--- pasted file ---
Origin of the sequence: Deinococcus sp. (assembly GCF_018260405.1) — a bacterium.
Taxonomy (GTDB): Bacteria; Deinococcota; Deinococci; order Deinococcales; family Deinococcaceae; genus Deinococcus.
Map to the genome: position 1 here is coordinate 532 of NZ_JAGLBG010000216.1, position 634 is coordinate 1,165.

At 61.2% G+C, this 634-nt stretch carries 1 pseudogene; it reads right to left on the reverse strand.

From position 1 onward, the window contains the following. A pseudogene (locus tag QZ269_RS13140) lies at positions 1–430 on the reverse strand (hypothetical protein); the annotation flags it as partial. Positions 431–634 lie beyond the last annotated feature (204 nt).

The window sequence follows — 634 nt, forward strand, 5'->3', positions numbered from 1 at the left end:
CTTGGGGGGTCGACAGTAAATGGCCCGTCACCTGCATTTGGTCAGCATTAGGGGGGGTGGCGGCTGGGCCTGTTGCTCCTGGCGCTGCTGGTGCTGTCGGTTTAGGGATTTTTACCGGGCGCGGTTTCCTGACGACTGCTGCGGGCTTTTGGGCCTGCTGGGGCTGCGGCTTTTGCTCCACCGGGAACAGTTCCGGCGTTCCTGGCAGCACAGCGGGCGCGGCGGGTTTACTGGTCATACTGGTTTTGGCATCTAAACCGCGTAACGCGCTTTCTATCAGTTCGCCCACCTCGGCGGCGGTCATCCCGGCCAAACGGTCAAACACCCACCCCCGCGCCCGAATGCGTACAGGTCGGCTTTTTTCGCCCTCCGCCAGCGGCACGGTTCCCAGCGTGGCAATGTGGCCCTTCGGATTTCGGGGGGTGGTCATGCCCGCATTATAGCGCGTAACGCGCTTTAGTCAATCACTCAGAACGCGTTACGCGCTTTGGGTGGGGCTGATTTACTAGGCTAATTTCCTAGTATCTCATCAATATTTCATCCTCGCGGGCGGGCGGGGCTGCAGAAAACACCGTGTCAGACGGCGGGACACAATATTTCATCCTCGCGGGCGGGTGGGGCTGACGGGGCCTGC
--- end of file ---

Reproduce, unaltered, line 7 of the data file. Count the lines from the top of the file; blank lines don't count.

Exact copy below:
CTTGGGGGGTCGACAGTAAATGGCCCGTCACCTGCATTTGGTCAGCATTAGGGGGGGTGGCGGCTGGGCCTGTTGCTCCTGGCGCTGCTGGTGCTGTCGGTTTAGGGATTTTTACCGGGCGCGGTTTCCTGACGACTGCTGCGGGCTTTTGGGCCTGCTGGGGCTGCGGCTTTTGCTCCACCGGGAACAGTTCCGGCGTTCCTGGCAGCACAGCGGGCGCGGCGGGTTTACTGGTCATACTGGTTTTGGCATCTAAACCGCGTAACGCGCTTTCTATCAGTTCGCCCACCTCGGCGGCGGTCATCCCGGCCAAACGGTCAAACACCCACCCCCGCGCCCGAATGCGTACAGGTCGGCTTTTTTCGCCCTCCGCCAGCGGCACGGTTCCCAGCGTGGCAATGTGGCCCTTCGGATTTCGGGGGGTGGTCATGCCCGCATTATAGCGCGTAACGCGCTTTAGTCAATCACTCAGAACGCGTTACGCGCTTTGGGTGGGGCTGATTTACTAGGCTAATTTCCTAGTATCTCATCAATATTTCATCCTCGCGGGCGGGCGGGGCTGCAGAAAACACCGTGTCAGACGGCGGGACACAATATTTCATCCTCGCGGGCGGGTGGGGCTGACGGGGCCTGC